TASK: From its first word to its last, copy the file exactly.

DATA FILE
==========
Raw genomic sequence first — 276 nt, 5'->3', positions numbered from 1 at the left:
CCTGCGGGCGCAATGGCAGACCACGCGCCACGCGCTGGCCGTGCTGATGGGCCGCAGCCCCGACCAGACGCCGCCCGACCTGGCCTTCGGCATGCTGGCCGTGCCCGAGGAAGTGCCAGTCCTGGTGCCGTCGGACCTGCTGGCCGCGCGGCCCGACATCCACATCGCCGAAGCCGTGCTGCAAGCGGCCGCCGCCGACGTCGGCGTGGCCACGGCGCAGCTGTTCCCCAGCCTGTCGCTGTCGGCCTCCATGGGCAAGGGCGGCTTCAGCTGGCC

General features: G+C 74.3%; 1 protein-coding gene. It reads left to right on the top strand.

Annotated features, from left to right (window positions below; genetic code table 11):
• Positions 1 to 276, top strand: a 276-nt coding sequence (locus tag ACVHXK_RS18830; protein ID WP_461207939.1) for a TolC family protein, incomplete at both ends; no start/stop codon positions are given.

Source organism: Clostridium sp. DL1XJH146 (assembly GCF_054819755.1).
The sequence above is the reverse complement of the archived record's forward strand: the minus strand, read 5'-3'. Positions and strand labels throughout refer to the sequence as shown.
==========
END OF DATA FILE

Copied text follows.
Raw genomic sequence first — 276 nt, 5'->3', positions numbered from 1 at the left:
CCTGCGGGCGCAATGGCAGACCACGCGCCACGCGCTGGCCGTGCTGATGGGCCGCAGCCCCGACCAGACGCCGCCCGACCTGGCCTTCGGCATGCTGGCCGTGCCCGAGGAAGTGCCAGTCCTGGTGCCGTCGGACCTGCTGGCCGCGCGGCCCGACATCCACATCGCCGAAGCCGTGCTGCAAGCGGCCGCCGCCGACGTCGGCGTGGCCACGGCGCAGCTGTTCCCCAGCCTGTCGCTGTCGGCCTCCATGGGCAAGGGCGGCTTCAGCTGGCC

General features: G+C 74.3%; 1 protein-coding gene. It reads left to right on the top strand.

Annotated features, from left to right (window positions below; genetic code table 11):
• Positions 1 to 276, top strand: a 276-nt coding sequence (locus tag ACVHXK_RS18830; protein ID WP_461207939.1) for a TolC family protein, incomplete at both ends; no start/stop codon positions are given.

Source organism: Clostridium sp. DL1XJH146 (assembly GCF_054819755.1).
The sequence above is the reverse complement of the archived record's forward strand: the minus strand, read 5'-3'. Positions and strand labels throughout refer to the sequence as shown.